So in this case, we have one revolution entered for my transform value. It goes between -1 revolution and 1 revolution. I entered 300 pixels in the x-dimension, it wanders between -300 in the x and 300 in the x. The problem is, those two action are coordinated because the underlying wiggle stream is the same stream. It's the same numbers going from -1 to 1. So, if I want those two transform properties to wiggle independently, I need two wiggle transform operators.
I'm back here in After Effects, and I've decided that my first Wiggle Transform operator is going to do just my position. And I can even rename it. It's selected, I'll hit return, and say "Wiggle Position." Hit enter. I'll zero out the rotation. And I'll go ahead a keep the x position transform for this. And I'll twirl it up. And now I'll go ahead and add another Wiggle Transform operator. I'll rename it "Wiggle Rotation," twirl it open, and go ahead and give it one rotation of wiggle.
Now when I ran preview, you'll notice that the rotation is disconnected from the x movement, and since it is a separate operator, I can go ahead and do things such as change how fast it's wiggling, say the rotation wiggles more slowly than the x-position. Now this is what I get. So, to have truly random transformations of your wiggled objects, you need to have a separate wiggle operator for each parameter you wish to wiggle.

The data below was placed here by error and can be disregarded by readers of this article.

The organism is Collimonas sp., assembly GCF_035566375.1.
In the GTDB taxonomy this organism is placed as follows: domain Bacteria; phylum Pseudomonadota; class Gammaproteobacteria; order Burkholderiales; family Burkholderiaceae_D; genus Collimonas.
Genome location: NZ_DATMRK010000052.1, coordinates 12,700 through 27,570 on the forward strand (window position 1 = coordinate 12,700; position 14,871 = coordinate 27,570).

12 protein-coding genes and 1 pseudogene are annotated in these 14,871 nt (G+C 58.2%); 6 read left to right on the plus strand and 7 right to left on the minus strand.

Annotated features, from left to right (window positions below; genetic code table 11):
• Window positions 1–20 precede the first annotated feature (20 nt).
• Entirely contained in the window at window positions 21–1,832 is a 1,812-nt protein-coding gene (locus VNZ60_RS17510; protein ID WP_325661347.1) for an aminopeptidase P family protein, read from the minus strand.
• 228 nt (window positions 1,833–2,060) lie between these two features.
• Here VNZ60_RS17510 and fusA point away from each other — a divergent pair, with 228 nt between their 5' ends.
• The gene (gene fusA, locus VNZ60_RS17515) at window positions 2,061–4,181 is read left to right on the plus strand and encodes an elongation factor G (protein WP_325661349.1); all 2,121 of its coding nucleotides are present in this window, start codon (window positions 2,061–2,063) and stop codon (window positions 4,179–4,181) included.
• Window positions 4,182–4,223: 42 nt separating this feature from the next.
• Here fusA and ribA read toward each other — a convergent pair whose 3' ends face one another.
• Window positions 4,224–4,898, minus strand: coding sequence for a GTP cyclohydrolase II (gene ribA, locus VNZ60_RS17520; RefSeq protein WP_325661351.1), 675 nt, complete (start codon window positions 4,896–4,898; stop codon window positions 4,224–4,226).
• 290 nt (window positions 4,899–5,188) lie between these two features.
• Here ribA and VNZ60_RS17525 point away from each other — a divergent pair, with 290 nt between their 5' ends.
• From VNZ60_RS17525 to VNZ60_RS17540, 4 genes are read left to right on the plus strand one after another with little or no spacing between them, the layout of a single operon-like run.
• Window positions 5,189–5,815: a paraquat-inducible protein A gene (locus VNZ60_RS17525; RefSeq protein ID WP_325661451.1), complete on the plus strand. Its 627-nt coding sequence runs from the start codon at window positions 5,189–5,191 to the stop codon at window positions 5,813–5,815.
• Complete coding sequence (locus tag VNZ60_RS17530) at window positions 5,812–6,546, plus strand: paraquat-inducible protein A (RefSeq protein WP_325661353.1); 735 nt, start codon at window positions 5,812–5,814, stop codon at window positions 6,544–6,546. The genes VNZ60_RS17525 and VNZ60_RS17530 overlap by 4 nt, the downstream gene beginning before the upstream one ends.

Next, we're gonna play with using Wiggle Transform in conjunction with the Repeater operator, and that's where things get really interesting and really powerful. But again, you have to pay attention to what you're doing to get the results you desire. Here I have a simple shape again, but this time I want to repeat the shape around in a circle to create something like a pinwheel or a flower. To do that, I'll select my shape group and say add Repeater. Twirl it open, decide how many copies I want -- I've already decided ahead of time, I'd like to have 18 petals on my flower -- and then go ahead and change its transform properties.
I don't need a repeating off-screen, so I'll go ahead and zero out my position. And a little bit of simple math tells me there's 360 degrees in a circle. 18 copies, 360 divided by 18 says I need 20 degrees of offset for each repeat. Right now, they're stacked on top of each other, but to go ahead and create a flower, I'll take my ellipse path, just start to slide it off center a little bit until I've got a nice arrangement. And if I want the petals to overlap, I'll take advantage of the blending modes that are built into the shape layers.
In this case, I'll have the gradient layer use an overlay mode to go ahead and stack on top of each other, and then I'll go ahead and have the stroke also blend on top of each other. So now I've got a nice starting flower. I'll twirl these up, go ahead and clean out my window. Now I want to randomize the position of each of those petals. I've got my group selected, and I say add Wiggle Transform. I'll go ahead and twirl it open here, and then go ahead and set some offsets. Let's go ahead and say a y-position of 20, so the petals'll jump up and down or away from the center of the flower.